There are hundreds of reasons we should be thankful that the Con Man in Chief is gone. This is one of them.

I have spoken against the death penalty for many years. READ Death Penalty Letter – Worth Publishing again in 2019, with some now calling for more death penalty statutes! – kra 

Excerpts from the Article:

Executioners who put 13 inmates to death in the last months of the Trump administration likened the process of dying by lethal injection to falling asleep and called gurneys “beds” and final breaths “snores.”

But those tranquil accounts are at odds with reports by The Associated Press and other media witnesses of how prisoners’ stomachs rolled, shook and shuddered as the pentobarbital took effect inside the U.S. penitentiary death chamber in Terre Haute, Indiana. The AP witnessed every execution.

The sworn accounts by executioners, which government filings cited as evidence the lethal injections were going smoothly, raise questions about whether officials misled courts to ensure the executions scheduled from July to mid-January were done before death penalty opponent Joe Biden became president.

Secrecy surrounded all aspects of the executions. Courts relied on those carrying them out to volunteer information about glitches. None of the executioners mentioned any.

Questions about whether inmates’ midsections trembled as media witnesses described were a focus of litigation throughout the run of executions. Inmates’ lawyers argued it proved pentobarbital caused flash pulmonary edema, in which fluid rushes through quickly disintegrating membranes into lungs and airways, causing pain akin to being suffocated or drowned. The U.S. Constitution prohibits execution methods that are “cruel and unusual.”

The discrepancies could increase pressure on Biden to declare his administration won’t execute any of the roughly 50 federal inmates still on death row. Activists want him to go further by backing a bill abolishing the federal death penalty. Biden hasn’t spoken about any specific action.

During the Sept. 22 execution of William LeCroy, convicted of killing Georgia nurse Joann Lee Tiesler in 2001, the 50-year-old’s stomach area heaved uncontrollably immediately after the pentobarbital injection. It lasted about a minute, according to the AP and other reports.

Executioner Eric Williams stood next to LeCroy as he died. But Williams made only cursory reference to “the rise and fall” of LeCroy’s abdomen in his account. Shortly after serving in five of the recent executions, Williams was named the interim warden of the high-profile New York City lockup where Jeffrey Epstein died in 2019.

“During the entirety of the execution, LeCroy did not appear to be in any sort of distress, discomfort, or pain,” Williams wrote. “A short time after he took a deep breath and snored, it appeared to me that LeCroy was in a deep, comfortable sleep.”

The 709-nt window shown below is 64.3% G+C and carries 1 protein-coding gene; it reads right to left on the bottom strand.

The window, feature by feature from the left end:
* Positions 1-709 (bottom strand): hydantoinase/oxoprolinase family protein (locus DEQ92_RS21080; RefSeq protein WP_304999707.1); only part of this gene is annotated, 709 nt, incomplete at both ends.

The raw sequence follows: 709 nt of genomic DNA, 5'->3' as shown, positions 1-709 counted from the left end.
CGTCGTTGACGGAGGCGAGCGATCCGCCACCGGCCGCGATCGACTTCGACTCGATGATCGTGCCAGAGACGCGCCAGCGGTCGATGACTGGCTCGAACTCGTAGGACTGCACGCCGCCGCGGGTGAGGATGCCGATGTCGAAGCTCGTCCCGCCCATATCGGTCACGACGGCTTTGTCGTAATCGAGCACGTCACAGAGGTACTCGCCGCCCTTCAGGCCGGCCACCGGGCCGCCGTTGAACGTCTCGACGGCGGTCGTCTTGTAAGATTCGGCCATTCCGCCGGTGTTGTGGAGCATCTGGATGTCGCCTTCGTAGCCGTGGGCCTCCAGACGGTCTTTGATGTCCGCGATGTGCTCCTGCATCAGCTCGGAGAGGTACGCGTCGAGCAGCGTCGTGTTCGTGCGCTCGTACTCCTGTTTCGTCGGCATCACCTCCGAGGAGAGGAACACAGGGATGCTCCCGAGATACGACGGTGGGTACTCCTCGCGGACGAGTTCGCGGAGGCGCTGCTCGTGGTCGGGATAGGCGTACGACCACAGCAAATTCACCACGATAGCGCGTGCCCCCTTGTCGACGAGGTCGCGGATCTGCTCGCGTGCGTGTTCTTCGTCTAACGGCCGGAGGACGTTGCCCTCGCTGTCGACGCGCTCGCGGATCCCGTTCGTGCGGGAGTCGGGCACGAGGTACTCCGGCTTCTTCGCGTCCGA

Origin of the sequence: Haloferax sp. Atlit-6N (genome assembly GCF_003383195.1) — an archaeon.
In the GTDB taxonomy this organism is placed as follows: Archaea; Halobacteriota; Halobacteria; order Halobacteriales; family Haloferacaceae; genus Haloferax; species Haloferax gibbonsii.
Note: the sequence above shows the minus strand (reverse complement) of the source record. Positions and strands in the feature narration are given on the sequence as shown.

The distinctive jerking and jolting was visible in at least half the executions, according to the AP and other media accounts. Among multiple executioner accounts, none described any such movements. All employed the same sleep metaphors.

When Donald Trump’s Justice Department announced in 2019 it’d resume executions after a 17-year hiatus, it said it would use pentobarbital alone. Manufacturers were no longer willing to supply the combination of drugs used in three federal executions from 2001 to 2003, explaining they didn’t want drugs meant to save lives to be used for killing.

One point of contention during the litigation was whether, even if pulmonary edema did occur, inmates could feel it after they appeared to be knocked out. Experts for the prisoners said the drug paralyzes the body, masking the pain prisoners could feel as they died.

Full Coverage: Executions
None of those executed appeared to writhe in pain. But audio from the death chamber to the media viewing room was switched off just prior to the injections, so journalists couldn’t hear if inmates groaned or complained of pain.

William Breeden, a spiritual adviser in the chamber when 52-year-old Corey Johnson was executed on Jan. 14 after his 1992 conviction of killing seven people, said in a filing the next day that “Corey said his hands and mouth were burning” after the injection. Federal Bureau of Prisons attorney Rick Winter said in response that neither he nor anyone in a government witness room heard that.

Some pain doesn’t necessarily mean an execution method violates prohibitions against “cruel and unusual” punishment, the Supreme Court ruled in 2019. The Constitution, the 5-4 majority opinion said, “does not guarantee a prisoner a painless death — something that, of course, isn’t guaranteed to many people.”

Government lawyers, eager to carry on and avoid any potential delays, sought to discredit the journalists’ accounts.

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